Riggs et al. (2006) used a randomized controlled trial with two schools assigned to the intervention group (n = 153) and two schools to the control group (n = 165). Assessments at posttest (nine months after baseline) and one year after posttest measured executive function and teacher-reported behavior problems.

Study 3

Kam et al. (2004) used a randomized controlled trial with 18 teachers of special education classes and 133 special need children assigned to intervention or control groups. Assessments in the spring over the next three years measured depression, problem behavior, and social competence.

Study 4

Greenberg & Kusche (1998) combined a randomized controlled trial and a quasi-experimental design. The study randomly assigned six Seattle-area schools with 79 severely and profoundly hearing-impaired children to an intervention group or a waitlisted control group. The one-year posttest compared the two conditions on measures of academic achievement and behavioral difficulties, but the long-term analysis occurred after some control schools had joined the program.

Study 5

Kam et al. (2003) used a quasi-experimental matched-group design with three high-risk schools assigned to the intervention group (n = 164 students) and three lower-risk schools assigned to the control group (n = 186 students). The intervention combined PATHS with Big Brothers/Big Sisters. The study followed first-grade students from fall to spring, with teachers rating the students on social competence, aggression, and attentional control.

Study 6

Curtis & Norgate (2007) used a quasi-experimental design with five intervention schools (n = 114 students) matched to three control schools (n = 173 students) in the United Kingdom. The sample students, ages 5-7, were assessed at the end of one academic year on emotional symptoms, conduct problems, hyperactivity, peer problems, and consideration.

Study 8

Seifert et al. (2004) used a quasi-experimental design with one elementary school in Rhode Island and two cohorts of children - one younger cohort receiving the one-year intervention in 2001 during first grade (n = 62), and one older cohort not receiving the intervention (n = 75). Both cohorts were assessed in second grade, but in different years, on depression, socio-emotional competence, and peer relationships.

Study 9

The Conduct Problems Prevention Research Group (2010) used a cluster randomized controlled trial that assigned six schools to the intervention group and six schools to the control group. The sample of 2,937 students came from three cohorts and three different cities. A posttest assessment at the end of the three-year program included measures of social competence and peer relationships.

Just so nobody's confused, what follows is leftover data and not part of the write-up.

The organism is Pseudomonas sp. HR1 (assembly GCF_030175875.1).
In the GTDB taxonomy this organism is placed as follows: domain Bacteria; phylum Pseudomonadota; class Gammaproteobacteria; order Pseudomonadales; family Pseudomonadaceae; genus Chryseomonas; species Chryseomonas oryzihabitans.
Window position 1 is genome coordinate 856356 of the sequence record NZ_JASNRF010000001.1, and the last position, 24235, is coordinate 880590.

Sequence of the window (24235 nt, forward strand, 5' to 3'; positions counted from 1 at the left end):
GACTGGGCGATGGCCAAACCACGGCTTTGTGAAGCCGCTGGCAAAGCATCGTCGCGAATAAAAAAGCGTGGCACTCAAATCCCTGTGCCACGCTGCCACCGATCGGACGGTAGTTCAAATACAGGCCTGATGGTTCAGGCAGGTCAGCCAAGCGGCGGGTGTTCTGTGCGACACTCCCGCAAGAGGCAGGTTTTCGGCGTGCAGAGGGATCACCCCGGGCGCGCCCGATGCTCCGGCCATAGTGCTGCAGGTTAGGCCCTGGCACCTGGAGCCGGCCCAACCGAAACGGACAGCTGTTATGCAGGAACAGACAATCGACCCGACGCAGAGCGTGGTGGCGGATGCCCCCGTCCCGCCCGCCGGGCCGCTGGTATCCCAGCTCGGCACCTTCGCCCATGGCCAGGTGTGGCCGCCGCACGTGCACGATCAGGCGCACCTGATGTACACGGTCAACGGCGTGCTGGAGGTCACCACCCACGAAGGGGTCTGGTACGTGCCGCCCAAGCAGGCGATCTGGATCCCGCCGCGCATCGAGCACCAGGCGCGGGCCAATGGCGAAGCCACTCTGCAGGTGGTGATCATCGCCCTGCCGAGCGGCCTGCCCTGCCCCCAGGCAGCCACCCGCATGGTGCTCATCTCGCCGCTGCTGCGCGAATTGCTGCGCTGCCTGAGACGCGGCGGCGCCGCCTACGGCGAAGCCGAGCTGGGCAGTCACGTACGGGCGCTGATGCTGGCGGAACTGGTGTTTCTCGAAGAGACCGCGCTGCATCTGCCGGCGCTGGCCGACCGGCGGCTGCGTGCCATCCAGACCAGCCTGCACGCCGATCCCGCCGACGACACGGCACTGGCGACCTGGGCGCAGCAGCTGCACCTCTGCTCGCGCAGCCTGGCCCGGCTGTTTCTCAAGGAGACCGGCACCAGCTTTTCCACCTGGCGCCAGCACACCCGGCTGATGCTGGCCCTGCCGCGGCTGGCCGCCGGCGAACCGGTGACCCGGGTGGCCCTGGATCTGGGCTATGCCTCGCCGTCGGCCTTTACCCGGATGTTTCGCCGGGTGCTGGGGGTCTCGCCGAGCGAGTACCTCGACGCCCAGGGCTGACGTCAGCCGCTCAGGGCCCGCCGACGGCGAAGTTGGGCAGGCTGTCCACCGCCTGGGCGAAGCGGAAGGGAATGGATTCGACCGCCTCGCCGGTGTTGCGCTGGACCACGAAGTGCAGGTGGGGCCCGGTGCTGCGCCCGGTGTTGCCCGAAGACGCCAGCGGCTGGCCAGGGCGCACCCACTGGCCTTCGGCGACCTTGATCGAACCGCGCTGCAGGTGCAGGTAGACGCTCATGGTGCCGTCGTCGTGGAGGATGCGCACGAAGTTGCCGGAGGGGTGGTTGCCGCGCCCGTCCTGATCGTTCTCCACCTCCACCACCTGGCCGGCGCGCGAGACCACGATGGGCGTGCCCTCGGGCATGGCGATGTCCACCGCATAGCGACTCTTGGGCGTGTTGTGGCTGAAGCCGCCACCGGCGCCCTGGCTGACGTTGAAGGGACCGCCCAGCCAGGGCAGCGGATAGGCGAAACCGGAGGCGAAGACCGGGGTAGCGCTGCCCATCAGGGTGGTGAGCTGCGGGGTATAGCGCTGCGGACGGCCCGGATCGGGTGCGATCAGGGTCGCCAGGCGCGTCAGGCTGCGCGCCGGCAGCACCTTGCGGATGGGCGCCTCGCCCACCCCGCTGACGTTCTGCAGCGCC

Study 10

Crean & Johnson (2013) and the SCDRCC (2010) used a randomized controlled trial with 14 schools assigned to intervention or control groups. The study followed third grade students (n = 779) for three years and included teacher-rated and child-reported measures of aggression, conduct problems, and delinquent behavior.

Study 11

Little et al. (2012) and Berry et al. (2016) used a randomized controlled trial with 64 schools in Birmingham, England, that were assigned to intervention or control groups. The 5,397 children in the schools were followed for two years. Teachers provided measures of strengths and difficulties.

Study 12

Schonfeld et al. (2014) used a randomized controlled trial with 24 schools assigned to an intervention group (n = 692 students) or control group (n = 702 students). The students were followed from third grade (baseline) to sixth grade (posttest) and assessed with statewide achievement tests.

Study 13

Fishbein et al. (2016) used a randomized controlled trial with four schools assigned to an intervention or control group. A total of 327 students in kindergarten were rated by teachers and nominated by peers in the fall and spring of the academic year. The measures included aggression, internalizing, emotional regulation, prosocial behavior, and academic skill.

Study 14

Goossens et al. (2012) used a quasi-experimental design that non-randomly assigned 18 Dutch schools and 1,331 students in kindergarten and grade 1 to intervention and comparison groups (n = 9 schools each) and followed the students over two-years. Teacher-rated and child-reported measures included problem behaviors, depression, and emotional regulation.

Study 15

David (2014) non-randomly assigned three Canadian schools and 98 students to an intervention and comparison group and followed the students over 14 months. The measures include reading achievement and social competence.

Study 16

The Manchester study (Barlow et al., 2015; Hennessey & Humphrey, 2019; Humphrey et al., 2016; Humphrey, Barlow et al., 2018; Humphrey, Hennessey et al., 2018) was a cluster randomized controlled trial with a sample of 45 schools and 5,218 students in years 3-5 and 3,336 students in years 5-6. Measures of socio-emotional competence, mental health, and academic performance came at posttest (after two years of the program) and at 12- and 24-month follow-ups. An additional QED analysis (Panayiotou et al., 2020) examined program effects for students receiving most of the program lessons relative to those who did not.